Because of concerns about a rising number of threats made against schools, Wake County students could face fines and long-term suspensions of more than 10 days if their actions lead to evacuations.
The Wake County school board’s policy committee backed Tuesday changes in the Code of Student Conduct that would stiffen the consequences for making threats that lead to school evacuations, including requiring students to pay restitution for the disruption and the cost of emergency responders. The policy change comes as the school district has received 22 threats to middle and high schools in October and November, leading to four evacuations.
“We’re wasting incredible staff time, instructional time and in some cases community resources, particularly police and fire,” Superintendent Jim Merrill told the committee. “It’s not their primary responsibility responding to something kids write on the wall.”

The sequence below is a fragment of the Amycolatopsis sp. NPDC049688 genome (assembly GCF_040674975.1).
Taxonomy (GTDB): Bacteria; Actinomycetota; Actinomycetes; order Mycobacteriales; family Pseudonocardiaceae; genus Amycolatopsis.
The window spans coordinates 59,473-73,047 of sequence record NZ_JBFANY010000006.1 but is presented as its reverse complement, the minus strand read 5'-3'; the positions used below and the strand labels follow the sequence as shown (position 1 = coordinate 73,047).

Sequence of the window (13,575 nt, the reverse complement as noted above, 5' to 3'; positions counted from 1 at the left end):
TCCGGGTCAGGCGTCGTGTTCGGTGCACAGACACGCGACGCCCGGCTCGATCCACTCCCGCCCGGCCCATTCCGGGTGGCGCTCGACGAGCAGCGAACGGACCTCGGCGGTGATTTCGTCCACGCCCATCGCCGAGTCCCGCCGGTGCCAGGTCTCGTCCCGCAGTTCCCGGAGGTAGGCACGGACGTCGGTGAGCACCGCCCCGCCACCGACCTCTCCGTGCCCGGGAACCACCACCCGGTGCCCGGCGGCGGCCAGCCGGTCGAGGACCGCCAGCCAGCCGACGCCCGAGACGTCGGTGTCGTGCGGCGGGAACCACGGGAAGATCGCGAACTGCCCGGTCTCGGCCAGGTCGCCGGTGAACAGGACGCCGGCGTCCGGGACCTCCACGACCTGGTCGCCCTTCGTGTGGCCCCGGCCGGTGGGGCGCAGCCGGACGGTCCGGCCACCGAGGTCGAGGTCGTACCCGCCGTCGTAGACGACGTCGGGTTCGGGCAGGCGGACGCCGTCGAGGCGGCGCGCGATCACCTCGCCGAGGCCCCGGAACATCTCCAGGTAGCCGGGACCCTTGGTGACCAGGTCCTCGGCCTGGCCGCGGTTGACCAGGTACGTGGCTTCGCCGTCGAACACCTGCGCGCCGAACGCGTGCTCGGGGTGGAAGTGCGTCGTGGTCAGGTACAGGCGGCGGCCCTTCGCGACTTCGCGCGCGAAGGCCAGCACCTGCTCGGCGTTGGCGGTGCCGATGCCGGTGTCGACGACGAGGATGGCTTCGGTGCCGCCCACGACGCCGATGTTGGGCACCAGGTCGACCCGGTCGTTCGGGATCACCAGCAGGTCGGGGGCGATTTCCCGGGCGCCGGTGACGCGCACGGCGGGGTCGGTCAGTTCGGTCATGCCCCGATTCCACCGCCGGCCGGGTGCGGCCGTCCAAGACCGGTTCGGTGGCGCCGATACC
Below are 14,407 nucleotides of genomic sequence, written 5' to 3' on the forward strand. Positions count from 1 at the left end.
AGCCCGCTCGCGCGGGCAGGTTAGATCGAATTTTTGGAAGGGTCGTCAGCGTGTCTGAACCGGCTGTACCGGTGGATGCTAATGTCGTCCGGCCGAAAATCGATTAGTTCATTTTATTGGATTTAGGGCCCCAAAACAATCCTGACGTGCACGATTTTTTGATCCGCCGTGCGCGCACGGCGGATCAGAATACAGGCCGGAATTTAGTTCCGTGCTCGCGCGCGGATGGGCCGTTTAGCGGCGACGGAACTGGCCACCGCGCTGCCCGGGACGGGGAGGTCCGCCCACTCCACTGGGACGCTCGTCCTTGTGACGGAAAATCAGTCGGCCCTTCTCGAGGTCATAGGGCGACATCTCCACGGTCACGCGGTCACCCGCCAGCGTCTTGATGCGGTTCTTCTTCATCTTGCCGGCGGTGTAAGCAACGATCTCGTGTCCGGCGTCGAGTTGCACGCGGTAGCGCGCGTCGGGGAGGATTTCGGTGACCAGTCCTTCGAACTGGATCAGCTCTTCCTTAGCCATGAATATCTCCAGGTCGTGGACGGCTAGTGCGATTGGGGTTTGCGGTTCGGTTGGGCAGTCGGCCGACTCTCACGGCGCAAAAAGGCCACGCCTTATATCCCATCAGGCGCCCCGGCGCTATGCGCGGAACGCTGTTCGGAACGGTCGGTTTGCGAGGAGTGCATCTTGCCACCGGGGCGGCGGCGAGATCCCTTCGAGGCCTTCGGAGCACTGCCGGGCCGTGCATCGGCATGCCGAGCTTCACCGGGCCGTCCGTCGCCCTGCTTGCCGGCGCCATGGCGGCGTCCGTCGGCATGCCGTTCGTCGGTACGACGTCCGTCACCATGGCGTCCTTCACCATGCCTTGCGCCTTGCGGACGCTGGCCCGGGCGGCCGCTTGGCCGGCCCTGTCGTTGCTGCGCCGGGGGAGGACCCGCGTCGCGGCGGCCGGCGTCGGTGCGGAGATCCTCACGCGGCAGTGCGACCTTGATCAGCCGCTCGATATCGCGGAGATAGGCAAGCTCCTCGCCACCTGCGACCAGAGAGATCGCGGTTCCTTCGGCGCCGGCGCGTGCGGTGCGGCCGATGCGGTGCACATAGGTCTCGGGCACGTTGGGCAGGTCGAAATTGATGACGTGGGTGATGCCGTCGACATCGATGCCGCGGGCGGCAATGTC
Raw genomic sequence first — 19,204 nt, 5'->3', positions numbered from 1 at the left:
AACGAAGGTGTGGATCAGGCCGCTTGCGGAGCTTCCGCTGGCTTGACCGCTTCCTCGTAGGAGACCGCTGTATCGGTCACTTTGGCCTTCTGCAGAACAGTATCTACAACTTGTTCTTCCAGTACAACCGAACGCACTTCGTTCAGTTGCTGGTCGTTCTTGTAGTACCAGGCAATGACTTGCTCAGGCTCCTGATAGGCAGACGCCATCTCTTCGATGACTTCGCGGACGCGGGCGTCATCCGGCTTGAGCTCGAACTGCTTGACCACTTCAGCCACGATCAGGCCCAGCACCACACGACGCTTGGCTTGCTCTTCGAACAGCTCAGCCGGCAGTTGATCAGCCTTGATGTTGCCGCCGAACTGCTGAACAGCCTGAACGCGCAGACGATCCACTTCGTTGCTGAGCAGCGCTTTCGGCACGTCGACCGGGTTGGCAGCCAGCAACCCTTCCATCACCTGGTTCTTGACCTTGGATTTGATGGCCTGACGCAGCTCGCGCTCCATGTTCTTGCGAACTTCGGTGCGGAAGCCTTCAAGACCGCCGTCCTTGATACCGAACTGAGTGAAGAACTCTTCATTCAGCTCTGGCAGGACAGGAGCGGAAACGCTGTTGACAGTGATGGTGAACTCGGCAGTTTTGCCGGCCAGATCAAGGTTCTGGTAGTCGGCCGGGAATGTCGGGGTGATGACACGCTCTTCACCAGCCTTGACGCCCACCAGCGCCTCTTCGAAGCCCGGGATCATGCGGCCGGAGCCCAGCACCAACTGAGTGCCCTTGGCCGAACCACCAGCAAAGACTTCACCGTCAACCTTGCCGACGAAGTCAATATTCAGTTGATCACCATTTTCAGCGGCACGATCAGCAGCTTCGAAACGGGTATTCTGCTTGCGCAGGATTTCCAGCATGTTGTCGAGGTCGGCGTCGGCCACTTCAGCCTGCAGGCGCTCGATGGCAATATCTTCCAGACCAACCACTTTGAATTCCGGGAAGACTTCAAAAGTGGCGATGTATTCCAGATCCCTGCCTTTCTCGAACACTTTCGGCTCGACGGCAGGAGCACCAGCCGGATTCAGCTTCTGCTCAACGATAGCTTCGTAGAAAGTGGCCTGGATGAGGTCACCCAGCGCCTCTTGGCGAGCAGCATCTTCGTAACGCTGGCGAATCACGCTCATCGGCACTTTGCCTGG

The policy was discussed the same day that all of the schools in Los Angeles, the nation’s second-largest school system, were closed because of a terrorist threat. Fears have been heightened after the recent terrorist attacks in Paris and in San Bernardino, Calif.
Sign Up and Save
Get six months of free digital access to The News & Observer
Marvin Connelly, Wake’s chief of staff and strategic planning, said the Raleigh Police Department has asked the school district to communicate the seriousness of the issue because it’s consuming police resources. There have been several highly publicized evacuations this school year, including one in September at Sanderson High School in Raleigh.
The policy doesn’t list a specific restitution amount. If the student couldn’t afford to pay the amount, a process would be set up where the student could get a waiver and perform an alternative service.
In addition to school disciplinary action, students also face criminal charges for making those threats.
The policy change will go to the full school board for approval in January.
“Our students need to understand that there are some things that are not funny,” said school board Chairman Tom Benton. “It’s not a joke. There are very serious consequences for them and for the people around them.”